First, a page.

The ADL's decision to oppose the building of a 13-story Muslim center two blocks from Ground Zero is inconsistent with its mission. The ADL has a long and distinguished history of opposing bigotry, supporting multiculturalism and advocating tolerance. Though it began as an organization dedicated to combating anti-Semitism, it has become one of the most potent forces against all forms of religious, ethnic and racial bigotry. Following the mass murders perpetrated on 9/11 by Islamic extremists, the ADL was in the forefront of standing up against those who would use this hateful attack to generalize hatred against all Muslims or all Arabs.
In light of this history, I would have expected the ADL to support the building of this Muslim community center, which would include a mosque, a performing arts center, a pool and a restaurant. At the very least I would have expected it to remain silent and not to lend its powerful and distinguished voice to an opposition that includes many bigots along with many decent people who have expressed legitimate concerns about the structure.
Reasonable people can disagree about the merits of building a Muslim center so close to the sight of a horrendous crime committed in the name of Islam by extremists who do not represent their religion. Many Jews were deeply offended when a Roman Catholic covenant was built adjacent to Auschwitz.
Supporters argue that the proximity of the mosque to the site of this crime sends a powerful message that there are many Muslims in the world who identify with the victims rather than the perpetrators. The most influential opposition comes from families of many of the victims who were killed at Ground Zero, though some families favor the project and others have remained silent.
Let the debate continue, but let the ADL not lend its imprimatur of tolerance to those who stand in opposition. Inevitably, this has become a political debate, with rightwing Republicans such as Sarah Palin and Newt Gingrich leading the political campaign against it, while Mayor Michael Bloomberg has strongly supported the project on grounds of religious freedom, arguing that government should have no role in dictating where a mosque can be situated. As Bloomberg put it, "what is great about America, and particularly New York, is we welcome everybody, and if we are so afraid of something like this, what does that say about us? Democracy is stronger than this..."
The ADL's decision to join this debate on the side of those who oppose the mosque was exacerbated by the reason given by Abe Foxman, a friend and a man who I admire, for why the opposition of some families was an important part of why the ADL came down against the project. Mr. Foxman, who himself survived the Holocaust, was quoted in The New York Times as follows:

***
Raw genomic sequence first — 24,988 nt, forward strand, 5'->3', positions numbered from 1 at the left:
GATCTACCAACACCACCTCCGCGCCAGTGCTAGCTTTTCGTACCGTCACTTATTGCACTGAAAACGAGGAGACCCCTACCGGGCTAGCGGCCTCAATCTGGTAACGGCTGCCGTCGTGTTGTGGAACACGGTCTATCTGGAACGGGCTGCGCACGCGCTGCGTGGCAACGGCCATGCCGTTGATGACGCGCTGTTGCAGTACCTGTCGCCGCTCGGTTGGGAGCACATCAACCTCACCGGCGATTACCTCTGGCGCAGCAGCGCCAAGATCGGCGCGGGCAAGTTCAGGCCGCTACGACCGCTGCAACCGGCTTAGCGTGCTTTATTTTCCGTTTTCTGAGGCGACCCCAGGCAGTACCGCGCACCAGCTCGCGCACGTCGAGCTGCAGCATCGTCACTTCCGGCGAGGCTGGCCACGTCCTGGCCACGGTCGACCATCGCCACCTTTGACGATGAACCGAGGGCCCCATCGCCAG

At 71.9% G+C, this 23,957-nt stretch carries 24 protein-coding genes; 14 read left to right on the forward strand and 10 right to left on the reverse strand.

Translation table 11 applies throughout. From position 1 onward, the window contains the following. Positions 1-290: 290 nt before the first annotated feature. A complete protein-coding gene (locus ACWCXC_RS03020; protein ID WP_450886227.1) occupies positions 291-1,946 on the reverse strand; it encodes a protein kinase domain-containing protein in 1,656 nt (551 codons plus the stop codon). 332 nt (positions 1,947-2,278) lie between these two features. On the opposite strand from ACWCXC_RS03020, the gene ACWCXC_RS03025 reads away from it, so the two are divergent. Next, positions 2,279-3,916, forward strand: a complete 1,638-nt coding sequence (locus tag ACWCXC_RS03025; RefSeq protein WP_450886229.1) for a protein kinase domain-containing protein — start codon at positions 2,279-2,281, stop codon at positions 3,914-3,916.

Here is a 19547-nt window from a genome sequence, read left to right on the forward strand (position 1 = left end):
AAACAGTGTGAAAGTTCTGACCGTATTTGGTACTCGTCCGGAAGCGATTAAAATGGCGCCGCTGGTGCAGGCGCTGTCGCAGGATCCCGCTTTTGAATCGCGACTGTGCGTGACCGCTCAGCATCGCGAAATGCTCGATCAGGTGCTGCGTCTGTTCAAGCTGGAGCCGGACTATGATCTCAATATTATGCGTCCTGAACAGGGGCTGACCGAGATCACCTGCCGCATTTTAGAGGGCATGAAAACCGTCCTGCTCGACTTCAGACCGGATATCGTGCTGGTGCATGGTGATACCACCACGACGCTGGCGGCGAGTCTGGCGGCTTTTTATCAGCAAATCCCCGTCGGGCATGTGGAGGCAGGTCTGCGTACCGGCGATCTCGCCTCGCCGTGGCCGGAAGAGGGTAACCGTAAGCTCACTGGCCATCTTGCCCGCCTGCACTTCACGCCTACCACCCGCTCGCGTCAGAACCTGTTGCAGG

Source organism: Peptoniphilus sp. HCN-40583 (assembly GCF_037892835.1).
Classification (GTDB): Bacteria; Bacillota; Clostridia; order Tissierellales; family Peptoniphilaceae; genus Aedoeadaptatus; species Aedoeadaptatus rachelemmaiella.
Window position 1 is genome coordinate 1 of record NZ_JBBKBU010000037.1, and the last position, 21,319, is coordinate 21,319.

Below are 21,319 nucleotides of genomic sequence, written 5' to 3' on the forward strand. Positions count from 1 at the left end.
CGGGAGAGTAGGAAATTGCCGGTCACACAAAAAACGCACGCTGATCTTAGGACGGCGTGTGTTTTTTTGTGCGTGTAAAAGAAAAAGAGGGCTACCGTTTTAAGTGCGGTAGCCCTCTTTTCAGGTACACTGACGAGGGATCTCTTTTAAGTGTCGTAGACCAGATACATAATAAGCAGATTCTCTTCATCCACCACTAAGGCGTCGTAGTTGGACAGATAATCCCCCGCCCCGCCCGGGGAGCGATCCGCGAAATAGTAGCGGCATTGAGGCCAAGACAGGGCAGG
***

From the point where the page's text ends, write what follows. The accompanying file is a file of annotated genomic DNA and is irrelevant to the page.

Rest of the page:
"Survivors of the Holocaust are entitled to feelings that are irrational," he said. Referring to the loved ones of the 9/11 victims, he said, "Their anguish entitles them to a position that others would categorize as irrational or bigoted."
This is a dangerous argument that has implications totally inconsistent with the mission of the ADL. Bigotry is often a result of victimization, perceived or real. Many Germans felt victimized following World War I, and some blamed the Jews. Although their position was "irrational or bigoted," they were not entitled to act on it. Nor are Palestinians who feel victimized by Israel entitled to be bigoted against Jews. There is simply is no excuse for bigotry, and the ADL ought to know that better than any other organization.
The ADL was founded as the result of irrational bigotry directed against a Jew named Leo Frank by a Ku Klux Klan type organization calling itself the Knights of Mary Phagan. They lynched Leo Frank in the name of an alleged victim of rape and murder. The fact that Frank was totally innocent didn't matter to them. Their anguish over her victimization did not entitle them to their irrationality and bigotry. The ADL should know better than to provide an "abuse excuse" to bigots based on perceived victimization.
The vast majority of those who oppose the mosque at Ground Zero are neither bigoted nor irrational. Some are. So are some who favor it. That is not the issue. The issue is whether a great human rights organization should oppose the building of a Muslim center near Ground Zero. I have heard no rational reason from the ADL why it should stand in opposition to this project.
I hope that Abe Foxman was misquoted or misspoke and that he will withdraw both his opposition to the mosque and most especially the argument he offered for it. The ADL should continue with its noble mission of siding with the victims of bigotry rather than making excuses for those who engage in bigotry.